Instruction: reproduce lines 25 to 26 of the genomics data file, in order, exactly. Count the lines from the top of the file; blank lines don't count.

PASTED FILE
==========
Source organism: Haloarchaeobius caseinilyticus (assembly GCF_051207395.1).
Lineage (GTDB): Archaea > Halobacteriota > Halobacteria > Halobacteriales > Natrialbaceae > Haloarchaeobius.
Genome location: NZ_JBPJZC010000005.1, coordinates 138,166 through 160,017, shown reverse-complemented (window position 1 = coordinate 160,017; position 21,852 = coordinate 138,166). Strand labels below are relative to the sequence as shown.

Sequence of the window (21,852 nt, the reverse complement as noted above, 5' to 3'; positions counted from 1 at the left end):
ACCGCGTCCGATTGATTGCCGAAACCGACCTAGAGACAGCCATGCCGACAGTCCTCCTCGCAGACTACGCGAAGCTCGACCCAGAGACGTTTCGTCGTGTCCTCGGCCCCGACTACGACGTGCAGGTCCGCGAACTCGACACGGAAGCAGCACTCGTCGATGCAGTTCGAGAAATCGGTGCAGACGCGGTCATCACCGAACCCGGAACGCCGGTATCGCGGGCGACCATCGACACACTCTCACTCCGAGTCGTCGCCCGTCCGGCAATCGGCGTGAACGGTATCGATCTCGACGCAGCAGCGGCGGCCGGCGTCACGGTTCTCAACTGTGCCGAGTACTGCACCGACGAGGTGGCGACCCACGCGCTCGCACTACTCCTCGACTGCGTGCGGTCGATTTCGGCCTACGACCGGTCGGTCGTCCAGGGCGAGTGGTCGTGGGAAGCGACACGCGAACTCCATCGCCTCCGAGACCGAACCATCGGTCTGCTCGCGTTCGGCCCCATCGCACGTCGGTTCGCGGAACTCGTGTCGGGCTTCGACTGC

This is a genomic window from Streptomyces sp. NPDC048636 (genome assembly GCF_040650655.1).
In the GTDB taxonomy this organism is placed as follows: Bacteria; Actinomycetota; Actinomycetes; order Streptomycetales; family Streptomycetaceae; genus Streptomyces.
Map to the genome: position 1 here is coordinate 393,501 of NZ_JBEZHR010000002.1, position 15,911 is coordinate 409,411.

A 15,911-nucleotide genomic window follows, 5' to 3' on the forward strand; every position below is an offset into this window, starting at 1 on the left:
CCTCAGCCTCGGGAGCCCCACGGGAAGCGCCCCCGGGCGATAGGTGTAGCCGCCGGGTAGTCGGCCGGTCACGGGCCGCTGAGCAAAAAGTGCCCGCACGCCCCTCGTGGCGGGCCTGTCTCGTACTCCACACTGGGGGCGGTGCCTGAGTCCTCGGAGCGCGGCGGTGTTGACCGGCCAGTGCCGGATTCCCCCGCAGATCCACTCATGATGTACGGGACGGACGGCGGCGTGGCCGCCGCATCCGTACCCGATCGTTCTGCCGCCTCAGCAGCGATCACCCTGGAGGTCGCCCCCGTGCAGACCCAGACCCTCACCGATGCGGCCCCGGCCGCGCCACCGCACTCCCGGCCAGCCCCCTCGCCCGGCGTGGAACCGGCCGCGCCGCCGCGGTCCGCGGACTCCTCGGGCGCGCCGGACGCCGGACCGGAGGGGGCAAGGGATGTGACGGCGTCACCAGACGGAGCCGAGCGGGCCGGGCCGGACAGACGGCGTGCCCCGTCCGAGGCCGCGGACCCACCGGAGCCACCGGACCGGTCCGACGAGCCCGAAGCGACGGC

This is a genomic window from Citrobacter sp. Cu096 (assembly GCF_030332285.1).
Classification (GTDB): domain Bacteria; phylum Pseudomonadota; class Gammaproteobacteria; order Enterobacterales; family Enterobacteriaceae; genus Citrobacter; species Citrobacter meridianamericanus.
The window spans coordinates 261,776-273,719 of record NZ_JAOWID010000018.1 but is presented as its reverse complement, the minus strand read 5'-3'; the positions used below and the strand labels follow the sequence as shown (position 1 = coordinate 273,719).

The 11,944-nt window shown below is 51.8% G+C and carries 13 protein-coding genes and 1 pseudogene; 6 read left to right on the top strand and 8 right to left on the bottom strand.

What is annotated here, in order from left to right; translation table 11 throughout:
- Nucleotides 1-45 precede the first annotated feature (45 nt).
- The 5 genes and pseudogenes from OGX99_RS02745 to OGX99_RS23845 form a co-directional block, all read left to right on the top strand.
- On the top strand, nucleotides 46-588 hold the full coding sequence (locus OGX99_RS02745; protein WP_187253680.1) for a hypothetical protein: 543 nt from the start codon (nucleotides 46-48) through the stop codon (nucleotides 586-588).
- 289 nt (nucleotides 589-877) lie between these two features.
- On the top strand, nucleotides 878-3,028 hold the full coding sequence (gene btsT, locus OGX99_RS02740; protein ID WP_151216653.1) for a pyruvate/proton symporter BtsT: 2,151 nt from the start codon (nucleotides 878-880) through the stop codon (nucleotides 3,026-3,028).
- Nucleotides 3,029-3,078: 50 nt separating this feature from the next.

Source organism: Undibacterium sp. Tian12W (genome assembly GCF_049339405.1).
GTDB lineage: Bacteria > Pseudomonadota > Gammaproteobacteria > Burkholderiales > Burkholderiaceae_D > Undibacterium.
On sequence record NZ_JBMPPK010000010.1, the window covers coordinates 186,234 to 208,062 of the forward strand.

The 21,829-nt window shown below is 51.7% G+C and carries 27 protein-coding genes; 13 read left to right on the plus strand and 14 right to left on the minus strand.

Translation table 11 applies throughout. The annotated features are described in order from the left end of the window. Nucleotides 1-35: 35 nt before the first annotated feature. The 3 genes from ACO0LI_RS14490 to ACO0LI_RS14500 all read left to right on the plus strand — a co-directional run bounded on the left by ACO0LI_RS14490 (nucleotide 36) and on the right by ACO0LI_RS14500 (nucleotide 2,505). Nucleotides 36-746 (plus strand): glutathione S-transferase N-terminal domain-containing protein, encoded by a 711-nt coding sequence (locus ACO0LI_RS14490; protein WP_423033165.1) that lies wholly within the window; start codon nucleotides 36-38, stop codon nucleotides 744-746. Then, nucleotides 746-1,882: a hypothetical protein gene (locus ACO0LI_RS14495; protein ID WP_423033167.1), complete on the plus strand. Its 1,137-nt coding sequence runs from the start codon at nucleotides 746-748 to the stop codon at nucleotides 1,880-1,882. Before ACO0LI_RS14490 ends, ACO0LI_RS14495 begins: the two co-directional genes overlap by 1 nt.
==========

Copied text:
The 21,829-nt window shown below is 51.7% G+C and carries 27 protein-coding genes; 13 read left to right on the plus strand and 14 right to left on the minus strand.

Translation table 11 applies throughout. The annotated features are described in order from the left end of the window. Nucleotides 1-35: 35 nt before the first annotated feature. The 3 genes from ACO0LI_RS14490 to ACO0LI_RS14500 all read left to right on the plus strand — a co-directional run bounded on the left by ACO0LI_RS14490 (nucleotide 36) and on the right by ACO0LI_RS14500 (nucleotide 2,505). Nucleotides 36-746 (plus strand): glutathione S-transferase N-terminal domain-containing protein, encoded by a 711-nt coding sequence (locus ACO0LI_RS14490; protein WP_423033165.1) that lies wholly within the window; start codon nucleotides 36-38, stop codon nucleotides 744-746. Then, nucleotides 746-1,882: a hypothetical protein gene (locus ACO0LI_RS14495; protein ID WP_423033167.1), complete on the plus strand. Its 1,137-nt coding sequence runs from the start codon at nucleotides 746-748 to the stop codon at nucleotides 1,880-1,882. Before ACO0LI_RS14490 ends, ACO0LI_RS14495 begins: the two co-directional genes overlap by 1 nt.